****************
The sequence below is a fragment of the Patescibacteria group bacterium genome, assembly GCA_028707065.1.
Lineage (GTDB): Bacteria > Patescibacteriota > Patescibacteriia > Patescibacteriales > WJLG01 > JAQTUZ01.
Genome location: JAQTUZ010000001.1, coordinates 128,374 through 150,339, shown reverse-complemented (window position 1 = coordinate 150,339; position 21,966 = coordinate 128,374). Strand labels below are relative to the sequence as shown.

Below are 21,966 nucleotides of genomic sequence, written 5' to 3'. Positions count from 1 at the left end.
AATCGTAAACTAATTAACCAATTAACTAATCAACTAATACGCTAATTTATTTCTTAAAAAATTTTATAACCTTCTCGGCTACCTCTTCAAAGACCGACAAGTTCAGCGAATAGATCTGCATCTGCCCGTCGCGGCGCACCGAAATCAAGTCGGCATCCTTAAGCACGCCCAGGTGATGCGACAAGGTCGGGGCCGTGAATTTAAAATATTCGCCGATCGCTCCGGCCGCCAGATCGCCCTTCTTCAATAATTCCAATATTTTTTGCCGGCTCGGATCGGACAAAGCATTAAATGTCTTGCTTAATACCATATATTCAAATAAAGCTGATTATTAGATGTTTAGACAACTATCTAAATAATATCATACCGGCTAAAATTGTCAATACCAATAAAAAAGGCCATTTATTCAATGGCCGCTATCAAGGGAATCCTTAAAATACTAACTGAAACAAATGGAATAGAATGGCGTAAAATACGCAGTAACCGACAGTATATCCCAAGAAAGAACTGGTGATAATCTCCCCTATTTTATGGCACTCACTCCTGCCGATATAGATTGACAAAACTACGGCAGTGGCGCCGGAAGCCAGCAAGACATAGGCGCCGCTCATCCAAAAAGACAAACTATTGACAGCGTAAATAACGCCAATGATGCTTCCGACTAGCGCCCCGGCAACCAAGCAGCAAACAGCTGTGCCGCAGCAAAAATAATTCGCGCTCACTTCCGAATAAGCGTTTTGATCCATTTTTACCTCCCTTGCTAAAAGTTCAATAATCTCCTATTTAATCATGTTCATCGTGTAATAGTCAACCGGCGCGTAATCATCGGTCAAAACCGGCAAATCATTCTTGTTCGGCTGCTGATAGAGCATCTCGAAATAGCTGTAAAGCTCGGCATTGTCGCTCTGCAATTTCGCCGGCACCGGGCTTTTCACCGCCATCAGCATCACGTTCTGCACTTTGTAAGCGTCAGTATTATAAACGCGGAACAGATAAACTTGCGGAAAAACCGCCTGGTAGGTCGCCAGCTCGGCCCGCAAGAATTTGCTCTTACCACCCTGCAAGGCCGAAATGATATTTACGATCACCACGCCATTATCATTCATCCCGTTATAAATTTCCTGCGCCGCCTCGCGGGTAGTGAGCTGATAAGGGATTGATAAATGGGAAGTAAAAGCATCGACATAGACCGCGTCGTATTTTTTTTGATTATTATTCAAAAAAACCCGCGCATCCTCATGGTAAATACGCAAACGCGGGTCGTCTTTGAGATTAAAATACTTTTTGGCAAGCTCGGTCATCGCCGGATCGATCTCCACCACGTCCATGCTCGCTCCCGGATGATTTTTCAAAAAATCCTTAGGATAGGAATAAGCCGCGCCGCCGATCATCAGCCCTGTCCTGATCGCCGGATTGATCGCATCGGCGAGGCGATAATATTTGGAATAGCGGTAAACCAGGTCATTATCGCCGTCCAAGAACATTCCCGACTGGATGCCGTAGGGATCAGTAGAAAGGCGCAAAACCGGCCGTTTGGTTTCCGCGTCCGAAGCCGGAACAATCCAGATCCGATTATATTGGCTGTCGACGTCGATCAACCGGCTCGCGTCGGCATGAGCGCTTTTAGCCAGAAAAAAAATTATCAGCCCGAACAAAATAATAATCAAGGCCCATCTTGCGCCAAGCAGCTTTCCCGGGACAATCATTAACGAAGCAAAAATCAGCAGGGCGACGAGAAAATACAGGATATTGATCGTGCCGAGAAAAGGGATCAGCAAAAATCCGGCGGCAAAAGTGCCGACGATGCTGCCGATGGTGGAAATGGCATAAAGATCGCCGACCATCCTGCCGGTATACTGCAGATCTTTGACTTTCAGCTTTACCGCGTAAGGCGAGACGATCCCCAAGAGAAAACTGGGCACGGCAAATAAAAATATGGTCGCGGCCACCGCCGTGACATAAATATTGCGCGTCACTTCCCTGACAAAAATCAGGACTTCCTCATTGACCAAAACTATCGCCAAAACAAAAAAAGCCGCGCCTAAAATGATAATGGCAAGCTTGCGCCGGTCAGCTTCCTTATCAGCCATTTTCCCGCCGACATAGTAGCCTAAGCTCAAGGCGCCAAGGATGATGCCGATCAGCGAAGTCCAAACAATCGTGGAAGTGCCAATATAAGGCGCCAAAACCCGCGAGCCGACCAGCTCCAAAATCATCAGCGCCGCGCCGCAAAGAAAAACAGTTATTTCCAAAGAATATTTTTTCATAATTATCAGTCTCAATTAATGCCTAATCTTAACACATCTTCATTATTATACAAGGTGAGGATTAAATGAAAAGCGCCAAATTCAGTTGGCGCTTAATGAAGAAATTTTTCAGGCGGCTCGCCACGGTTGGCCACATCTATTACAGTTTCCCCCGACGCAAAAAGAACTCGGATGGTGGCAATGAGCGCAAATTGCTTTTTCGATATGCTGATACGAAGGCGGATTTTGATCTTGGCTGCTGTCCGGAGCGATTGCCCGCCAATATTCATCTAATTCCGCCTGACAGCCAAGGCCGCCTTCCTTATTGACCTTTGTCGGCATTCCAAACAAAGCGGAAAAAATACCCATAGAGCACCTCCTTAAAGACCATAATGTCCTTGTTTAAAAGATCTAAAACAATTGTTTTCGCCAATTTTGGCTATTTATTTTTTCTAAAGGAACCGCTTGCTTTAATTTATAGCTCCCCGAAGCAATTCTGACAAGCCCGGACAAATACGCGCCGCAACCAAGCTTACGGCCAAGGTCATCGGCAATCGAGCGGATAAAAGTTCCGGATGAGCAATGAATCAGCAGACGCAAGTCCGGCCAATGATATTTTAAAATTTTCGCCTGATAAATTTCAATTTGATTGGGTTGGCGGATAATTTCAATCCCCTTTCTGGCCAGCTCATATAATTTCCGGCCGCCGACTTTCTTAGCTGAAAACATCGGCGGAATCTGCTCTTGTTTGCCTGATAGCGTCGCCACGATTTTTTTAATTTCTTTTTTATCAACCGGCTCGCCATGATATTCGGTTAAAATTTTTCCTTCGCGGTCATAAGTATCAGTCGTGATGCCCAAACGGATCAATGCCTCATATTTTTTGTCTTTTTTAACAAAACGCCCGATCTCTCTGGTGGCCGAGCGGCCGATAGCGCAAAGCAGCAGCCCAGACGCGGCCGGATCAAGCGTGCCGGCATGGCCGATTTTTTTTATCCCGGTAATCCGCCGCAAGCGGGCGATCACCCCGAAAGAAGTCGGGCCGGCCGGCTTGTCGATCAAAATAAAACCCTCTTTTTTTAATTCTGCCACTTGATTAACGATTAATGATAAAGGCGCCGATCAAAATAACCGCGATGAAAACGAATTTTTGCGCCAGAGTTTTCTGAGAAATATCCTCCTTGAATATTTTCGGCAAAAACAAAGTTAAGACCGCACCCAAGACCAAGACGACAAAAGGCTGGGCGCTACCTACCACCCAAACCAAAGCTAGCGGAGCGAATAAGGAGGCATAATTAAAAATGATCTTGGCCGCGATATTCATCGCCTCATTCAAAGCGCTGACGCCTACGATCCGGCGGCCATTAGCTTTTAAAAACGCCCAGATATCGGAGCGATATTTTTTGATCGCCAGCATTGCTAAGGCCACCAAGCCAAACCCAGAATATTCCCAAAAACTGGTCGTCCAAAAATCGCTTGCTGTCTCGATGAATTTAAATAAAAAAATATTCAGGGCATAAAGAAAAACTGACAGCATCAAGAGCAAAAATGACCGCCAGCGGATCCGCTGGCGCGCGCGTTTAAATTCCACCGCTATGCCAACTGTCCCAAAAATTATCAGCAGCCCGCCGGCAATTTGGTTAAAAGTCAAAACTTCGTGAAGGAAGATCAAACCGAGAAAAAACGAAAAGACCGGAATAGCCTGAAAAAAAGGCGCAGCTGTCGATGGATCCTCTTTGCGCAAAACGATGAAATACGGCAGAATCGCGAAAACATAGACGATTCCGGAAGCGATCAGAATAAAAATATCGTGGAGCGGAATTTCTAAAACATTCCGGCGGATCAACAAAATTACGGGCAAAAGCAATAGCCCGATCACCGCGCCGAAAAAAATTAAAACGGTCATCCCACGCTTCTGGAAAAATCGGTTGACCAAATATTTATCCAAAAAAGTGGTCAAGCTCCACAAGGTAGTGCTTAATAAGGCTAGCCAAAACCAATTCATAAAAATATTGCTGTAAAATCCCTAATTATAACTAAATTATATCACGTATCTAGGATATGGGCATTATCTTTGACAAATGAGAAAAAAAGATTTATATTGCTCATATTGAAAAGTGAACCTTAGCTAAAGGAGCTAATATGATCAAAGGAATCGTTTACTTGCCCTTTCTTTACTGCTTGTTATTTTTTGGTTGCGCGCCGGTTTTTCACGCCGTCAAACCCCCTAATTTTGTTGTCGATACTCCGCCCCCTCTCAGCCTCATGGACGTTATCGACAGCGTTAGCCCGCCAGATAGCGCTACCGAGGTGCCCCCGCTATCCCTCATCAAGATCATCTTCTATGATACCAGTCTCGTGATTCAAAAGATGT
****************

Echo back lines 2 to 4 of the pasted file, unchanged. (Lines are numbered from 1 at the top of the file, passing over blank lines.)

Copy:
Lineage (GTDB): Bacteria > Patescibacteriota > Patescibacteriia > Patescibacteriales > WJLG01 > JAQTUZ01.
Genome location: JAQTUZ010000001.1, coordinates 128,374 through 150,339, shown reverse-complemented (window position 1 = coordinate 150,339; position 21,966 = coordinate 128,374). Strand labels below are relative to the sequence as shown.

Below are 21,966 nucleotides of genomic sequence, written 5' to 3'. Positions count from 1 at the left end.